Tuesday, 18 January 2011
Child Care (Amendment) Bill 2009 [Seanad]: Report and Final Stages
Barry Andrews (Minister of State with special responsibility for Children and Young People, Department of Health and Children; Minister of State, Department of Justice, Equality and Law Reform; Minister of State, Department of Education and Science; Dún Laoghaire, Fianna Fail)
I agree the views of the child should be regarded prior to the HSE taking steps under section 23ND, which includes provision where a child requires medical treatment while subject to a special care order. I brought forward an amendment to the Bill on Committee Stage to insert a new subsection (3) in section 23ND, the effect of which is to ensure that any consent to medical treatment which would have been effective if we had not included the provision which gives the right to the HSE to consent would still be effective. Thus, the HSE's right to consent does not affect the validity of any medical treatment decision which would lawfully be made by any other person who had pre-existing power of consent.
It will be noted that section 3 of the Child Care Act 1991, as amended, provides that, in the performance by the HSE of its function to promote the welfare of children, it shall "in so far as is practicable, give due consideration, having regard to his age and understanding, to the wishes of the child". That section 3 has the same effect as the proposed amendments. The HSE is also charged with promoting the welfare of the child under section 23ND, which states the HSE "shall do what is reasonable, subject to this Part, to promote his or her health, development or welfare and protect his or her life, health, safety, development or welfare, having regard to all the circumstances of the child".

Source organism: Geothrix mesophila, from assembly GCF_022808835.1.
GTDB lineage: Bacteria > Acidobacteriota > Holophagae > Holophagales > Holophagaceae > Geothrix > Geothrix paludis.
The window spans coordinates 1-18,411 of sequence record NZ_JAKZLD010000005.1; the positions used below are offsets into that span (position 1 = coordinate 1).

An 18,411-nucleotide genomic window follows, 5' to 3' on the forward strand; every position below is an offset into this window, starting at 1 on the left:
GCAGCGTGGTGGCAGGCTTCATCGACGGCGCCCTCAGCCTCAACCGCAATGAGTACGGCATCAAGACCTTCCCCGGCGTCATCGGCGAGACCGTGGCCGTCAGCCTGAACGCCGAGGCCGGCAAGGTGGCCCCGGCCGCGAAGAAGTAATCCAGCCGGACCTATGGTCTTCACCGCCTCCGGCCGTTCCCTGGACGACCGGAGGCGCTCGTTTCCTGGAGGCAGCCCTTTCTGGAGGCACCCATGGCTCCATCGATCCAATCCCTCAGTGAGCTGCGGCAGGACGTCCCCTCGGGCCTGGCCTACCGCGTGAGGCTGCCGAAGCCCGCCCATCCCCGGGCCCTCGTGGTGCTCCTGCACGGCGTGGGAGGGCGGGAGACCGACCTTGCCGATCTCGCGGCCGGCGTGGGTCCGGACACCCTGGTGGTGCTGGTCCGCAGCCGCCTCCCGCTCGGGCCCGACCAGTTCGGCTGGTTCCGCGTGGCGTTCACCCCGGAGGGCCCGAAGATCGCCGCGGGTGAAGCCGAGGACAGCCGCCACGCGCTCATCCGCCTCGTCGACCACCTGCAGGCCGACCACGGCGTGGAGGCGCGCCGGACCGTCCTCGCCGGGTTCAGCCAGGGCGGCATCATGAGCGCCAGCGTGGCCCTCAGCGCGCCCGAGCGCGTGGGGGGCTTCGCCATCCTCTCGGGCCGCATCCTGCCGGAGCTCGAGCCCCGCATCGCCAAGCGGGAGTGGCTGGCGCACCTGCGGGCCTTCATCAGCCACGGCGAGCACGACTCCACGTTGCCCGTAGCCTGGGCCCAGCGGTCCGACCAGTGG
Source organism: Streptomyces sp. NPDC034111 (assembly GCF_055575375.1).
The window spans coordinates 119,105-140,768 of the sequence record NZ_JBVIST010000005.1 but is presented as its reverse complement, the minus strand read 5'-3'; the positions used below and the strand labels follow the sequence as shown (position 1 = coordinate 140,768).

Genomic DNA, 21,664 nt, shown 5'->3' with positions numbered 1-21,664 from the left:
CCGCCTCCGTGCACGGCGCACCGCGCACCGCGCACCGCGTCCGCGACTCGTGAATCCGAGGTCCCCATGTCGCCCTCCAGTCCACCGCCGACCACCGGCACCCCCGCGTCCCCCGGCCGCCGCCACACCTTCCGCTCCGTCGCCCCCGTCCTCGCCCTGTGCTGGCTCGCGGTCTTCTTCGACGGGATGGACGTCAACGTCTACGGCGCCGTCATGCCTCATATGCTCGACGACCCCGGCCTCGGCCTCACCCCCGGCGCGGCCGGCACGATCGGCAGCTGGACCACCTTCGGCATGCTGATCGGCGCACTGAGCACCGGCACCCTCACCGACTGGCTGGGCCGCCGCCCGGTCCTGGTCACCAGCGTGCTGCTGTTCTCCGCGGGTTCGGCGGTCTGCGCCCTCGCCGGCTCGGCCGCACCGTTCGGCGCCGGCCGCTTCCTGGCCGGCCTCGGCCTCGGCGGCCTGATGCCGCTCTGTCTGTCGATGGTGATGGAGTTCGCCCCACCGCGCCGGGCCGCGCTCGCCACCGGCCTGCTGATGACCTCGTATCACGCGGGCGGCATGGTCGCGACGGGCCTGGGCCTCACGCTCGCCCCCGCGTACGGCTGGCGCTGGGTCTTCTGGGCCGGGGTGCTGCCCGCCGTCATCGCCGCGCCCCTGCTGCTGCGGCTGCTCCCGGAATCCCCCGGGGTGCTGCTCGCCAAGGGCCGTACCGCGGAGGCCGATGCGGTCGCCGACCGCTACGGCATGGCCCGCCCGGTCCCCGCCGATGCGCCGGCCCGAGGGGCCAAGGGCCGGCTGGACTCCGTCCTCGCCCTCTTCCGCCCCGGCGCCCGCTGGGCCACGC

With regard to involving the courts when the child is not consenting to the steps being taken by the HSE, to include a statutory provision to involve the courts every time there is a disagreement could well defeat the purpose of special care. It must be remembered that children who are the subject of special care orders require care which addresses their behaviour and the risk of harm it poses to their life, health, safety, development or welfare.
The proposed amendment to section 24 of the Child Care Act 1991 is to delete the words "in so far as practicable". This section, as amended by section 10, relates to proceedings before the High Court dealing with special care orders. The section requires that in such proceedings the High Court shall regard the welfare of the child as the first and paramount consideration and in so far as practicable give due consideration, having regard to his age and understanding, to the wishes of the child. The phrase "in so far as practicable" is included as there are situations where it is not practical or possible to have regard to the child's wishes. In addition, it must be borne in mind that these cases are being heard at the high level of the High Court, which is statutorily charged to regard the welfare of the child as the first and paramount consideration. It is for these reasons that I will not accept the amendments.